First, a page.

Improved labs for Tanzania


    The modernisation of HIV laboratories in
    Tanzania will allow more people to learn
    their status and begin treatment if needed.

    Tamara O’Reilly

    More than 2-million people in Tanzania are infected with HIV/Aids. Like many countries in Africa, diagnosis and treatment of the disease is hampered by poor infrastructure and access to medication, but a project by the Abbott Fund to modernise the country’s laboratories is helping to lessen this burden

    Since 2001, Abbott Fund, the philanthropic arm of pharmaceutical and research giant Abbot, has invested nearly $40-million (R310-million) in Tanzania’s health care system. Their presence in the country has helped thousands of people with HIV/Aids access better medical care and the implementation of the Regional Laboratory Modernisation Project will allow even more people to be diagnosed and begin treatment earlier. The $10 million (R77.5-million) project, which began in July 2008, will see 23 laboratories that support 77 hospitals around Tanzania upgraded by 2010.

    Previous successful projects

    In 2007, the Abbott Fund completed modernising the laboratories at Muhimbili National Hospital in Dar es Salaam, and the Mount. Meru Regional Hospital. Many improvements have since been seen at the completed laboratories: their testing capacity has increased from 45 to 150 patients a day, and there has been a nine-fold increase in the annual number of tests processed. It is the on the success of these labs that the project is modelled.

    The first renovation under this project has already begun at the Amana Hospital and four other laboratories will be completed by the end of this year. According to the Abbott Fund, this hospital sees more than 1 500 patients every day and the laboratory processes an average of 500 specimens daily. Space in the existing laboratory is also limited and staff are forced to work many hours of overtime to process the average daily workload.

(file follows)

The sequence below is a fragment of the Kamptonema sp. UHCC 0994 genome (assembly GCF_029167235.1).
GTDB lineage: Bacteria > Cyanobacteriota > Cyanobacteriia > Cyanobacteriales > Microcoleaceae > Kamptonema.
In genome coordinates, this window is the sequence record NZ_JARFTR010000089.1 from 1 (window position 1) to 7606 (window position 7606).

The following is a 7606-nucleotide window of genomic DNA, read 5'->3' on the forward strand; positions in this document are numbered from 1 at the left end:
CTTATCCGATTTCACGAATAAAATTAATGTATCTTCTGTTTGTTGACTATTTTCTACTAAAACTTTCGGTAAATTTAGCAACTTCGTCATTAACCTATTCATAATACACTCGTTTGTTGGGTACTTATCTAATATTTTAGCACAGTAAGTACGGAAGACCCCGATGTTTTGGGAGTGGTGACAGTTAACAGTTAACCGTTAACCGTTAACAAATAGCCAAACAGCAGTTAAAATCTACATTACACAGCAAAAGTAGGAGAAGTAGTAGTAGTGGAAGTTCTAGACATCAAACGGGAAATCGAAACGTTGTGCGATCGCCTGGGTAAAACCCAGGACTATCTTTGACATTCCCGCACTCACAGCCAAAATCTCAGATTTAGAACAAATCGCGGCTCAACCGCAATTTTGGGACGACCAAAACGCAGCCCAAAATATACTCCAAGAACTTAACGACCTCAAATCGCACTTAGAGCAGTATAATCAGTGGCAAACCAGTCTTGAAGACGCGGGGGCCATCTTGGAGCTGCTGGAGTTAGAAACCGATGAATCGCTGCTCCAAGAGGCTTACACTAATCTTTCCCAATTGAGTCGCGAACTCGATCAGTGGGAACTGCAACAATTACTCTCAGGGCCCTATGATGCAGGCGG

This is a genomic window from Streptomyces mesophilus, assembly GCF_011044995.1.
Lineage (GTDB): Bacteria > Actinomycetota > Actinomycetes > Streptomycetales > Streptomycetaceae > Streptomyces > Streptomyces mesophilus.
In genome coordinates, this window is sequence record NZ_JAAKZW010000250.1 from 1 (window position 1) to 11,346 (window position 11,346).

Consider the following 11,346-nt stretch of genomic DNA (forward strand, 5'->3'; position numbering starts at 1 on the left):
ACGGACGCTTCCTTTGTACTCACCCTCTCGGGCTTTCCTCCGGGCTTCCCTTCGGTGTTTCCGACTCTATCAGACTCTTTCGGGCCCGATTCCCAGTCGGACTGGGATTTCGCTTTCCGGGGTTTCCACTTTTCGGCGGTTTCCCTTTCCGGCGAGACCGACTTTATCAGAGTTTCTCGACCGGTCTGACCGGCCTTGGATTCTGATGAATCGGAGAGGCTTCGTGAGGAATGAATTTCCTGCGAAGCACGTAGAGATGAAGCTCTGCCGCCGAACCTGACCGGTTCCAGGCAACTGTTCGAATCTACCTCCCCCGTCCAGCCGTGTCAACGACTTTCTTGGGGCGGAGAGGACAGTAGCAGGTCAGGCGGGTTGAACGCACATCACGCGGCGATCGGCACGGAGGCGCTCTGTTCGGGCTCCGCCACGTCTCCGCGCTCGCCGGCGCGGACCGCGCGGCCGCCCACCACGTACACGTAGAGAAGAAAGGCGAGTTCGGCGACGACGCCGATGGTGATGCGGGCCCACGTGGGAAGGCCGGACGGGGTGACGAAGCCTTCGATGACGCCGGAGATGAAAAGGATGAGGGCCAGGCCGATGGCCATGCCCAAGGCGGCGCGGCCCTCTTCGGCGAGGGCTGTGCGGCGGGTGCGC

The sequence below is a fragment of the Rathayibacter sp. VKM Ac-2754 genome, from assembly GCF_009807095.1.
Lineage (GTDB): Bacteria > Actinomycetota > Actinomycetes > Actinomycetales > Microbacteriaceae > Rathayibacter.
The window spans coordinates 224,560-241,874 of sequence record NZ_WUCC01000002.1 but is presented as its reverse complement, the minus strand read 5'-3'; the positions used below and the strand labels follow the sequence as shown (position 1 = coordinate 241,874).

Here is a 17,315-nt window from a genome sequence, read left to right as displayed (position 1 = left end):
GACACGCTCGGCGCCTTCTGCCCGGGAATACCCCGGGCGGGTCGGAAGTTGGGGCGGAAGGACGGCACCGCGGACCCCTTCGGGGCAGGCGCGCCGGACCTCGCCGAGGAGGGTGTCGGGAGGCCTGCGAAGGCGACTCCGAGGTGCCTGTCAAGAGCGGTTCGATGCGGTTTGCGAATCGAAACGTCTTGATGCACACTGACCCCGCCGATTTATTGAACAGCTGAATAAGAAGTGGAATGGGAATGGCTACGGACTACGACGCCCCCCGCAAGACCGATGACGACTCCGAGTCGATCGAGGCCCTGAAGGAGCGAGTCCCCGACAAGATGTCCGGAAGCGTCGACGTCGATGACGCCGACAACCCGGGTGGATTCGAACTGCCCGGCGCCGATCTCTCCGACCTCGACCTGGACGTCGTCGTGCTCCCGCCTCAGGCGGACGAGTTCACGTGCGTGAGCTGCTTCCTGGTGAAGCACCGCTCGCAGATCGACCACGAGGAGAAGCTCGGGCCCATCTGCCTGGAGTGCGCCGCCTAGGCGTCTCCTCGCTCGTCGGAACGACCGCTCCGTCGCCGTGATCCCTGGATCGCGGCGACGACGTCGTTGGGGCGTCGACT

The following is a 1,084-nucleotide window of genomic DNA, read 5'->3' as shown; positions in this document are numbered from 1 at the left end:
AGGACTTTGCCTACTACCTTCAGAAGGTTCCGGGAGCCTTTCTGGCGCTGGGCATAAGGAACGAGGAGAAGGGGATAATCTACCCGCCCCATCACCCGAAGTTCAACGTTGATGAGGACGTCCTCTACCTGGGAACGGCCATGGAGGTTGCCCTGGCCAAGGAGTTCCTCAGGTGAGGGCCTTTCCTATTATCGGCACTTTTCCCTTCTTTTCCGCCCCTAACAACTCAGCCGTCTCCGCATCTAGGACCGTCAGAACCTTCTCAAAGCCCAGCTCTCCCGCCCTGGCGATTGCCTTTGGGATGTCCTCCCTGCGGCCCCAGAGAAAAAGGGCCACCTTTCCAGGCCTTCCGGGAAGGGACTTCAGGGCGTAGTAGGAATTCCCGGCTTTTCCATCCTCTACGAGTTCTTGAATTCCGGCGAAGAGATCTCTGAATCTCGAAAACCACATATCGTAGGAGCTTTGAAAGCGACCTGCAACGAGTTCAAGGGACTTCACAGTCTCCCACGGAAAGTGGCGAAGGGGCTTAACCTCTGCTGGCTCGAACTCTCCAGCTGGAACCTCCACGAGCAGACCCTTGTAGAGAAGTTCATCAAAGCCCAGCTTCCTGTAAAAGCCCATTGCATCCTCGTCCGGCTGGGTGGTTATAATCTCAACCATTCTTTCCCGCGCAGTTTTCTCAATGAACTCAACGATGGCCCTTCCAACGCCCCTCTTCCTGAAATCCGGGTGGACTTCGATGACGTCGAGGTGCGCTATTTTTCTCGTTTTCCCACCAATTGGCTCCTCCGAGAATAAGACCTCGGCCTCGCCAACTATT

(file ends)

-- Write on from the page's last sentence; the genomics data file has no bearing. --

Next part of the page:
According to the Abbott Fund website, the organisation has significantly improved the government’s national HIV treatment programme by expanding the HIV testing and treatment capabilities at more than 90 health centres and rural clinics in the country. They have also brought HIV care to people in some remote villages for the first time.

    A 2002 public health assessment conducted by the Ministry of Health and the US Centres for Disease Control found that the limited capacity of laboratories in Tanzania was the weakest link in the provision of quality HIV/Aids services. It also found that Tanzania has just one doctor for every 24 000 people and the average life expectancy is 48 years, about 30 years less than that of many European countries.

    “We have ambitious treatment goals for the more than 2-million people living with HIV in Tanzania, as well as broader challenges in meeting the needs of people who require long-term monitoring and care for diseases like diabetes,” said David Mwaykusa, Tanzania’s Minister of Health and Social Welfare. “Modern hospital laboratories are the building blocks for successful treatment, and we are grateful and excited to work with Abbott Fund on this project.”

    With this project, more staff will be trained in lab management, instrument use and maintenance at the laboratories that are earmarked for improvement. Like Mount Meru Regional Hospital, these improved skills will triple the laboratory’s capacity which will allow patients and physicians same-day access to lab results. The design and staffing of all labs have also been standardised to ensure equal quality of testing at all laboratories.

    “This laboratory improvement project is an important part of our continued partnership with the government of Tanzania to make sustainable improvements to the health care system in Tanzania,” said Catherine Babington, president of the Abbott Fund, in a press statement. “We’re improving the delivery of quality care for Tanzanians by upgrading testing services that are critical for the prevention and treatment of diabetes, heart disease, HIV/AIDS and many other conditions.”

    Government’s role

    As Tanzania’s HIV/Aids population continues to grow each year the government is implementing many successful campaigns to encourage testing. In July 2007 a countrywide voluntary HIV testing campaign was launched and aimed to reach about 4.17-million people in a year. By the end of April 2008, the campaign had exceeded its target by reaching 4.2-million people.

    Since 2001, the Tanzanian government, in partnership with Abbott, has distributed more than 1.5-million rapid HIV tests at no profit to organisations providing quality voluntary HIV counseling and testing allowing many people in remote settings to learn their status regardless of access to laboratory equipment or electricity.

    The government is also rolling out an antiretroviral (ARV) programme. Currently, only 150 000 people have access to ARVs but the project will aim to provide this medication to 250 000 Aids patients by the end of this year, 350 000 in December 2009 and 450 000 by 2010.

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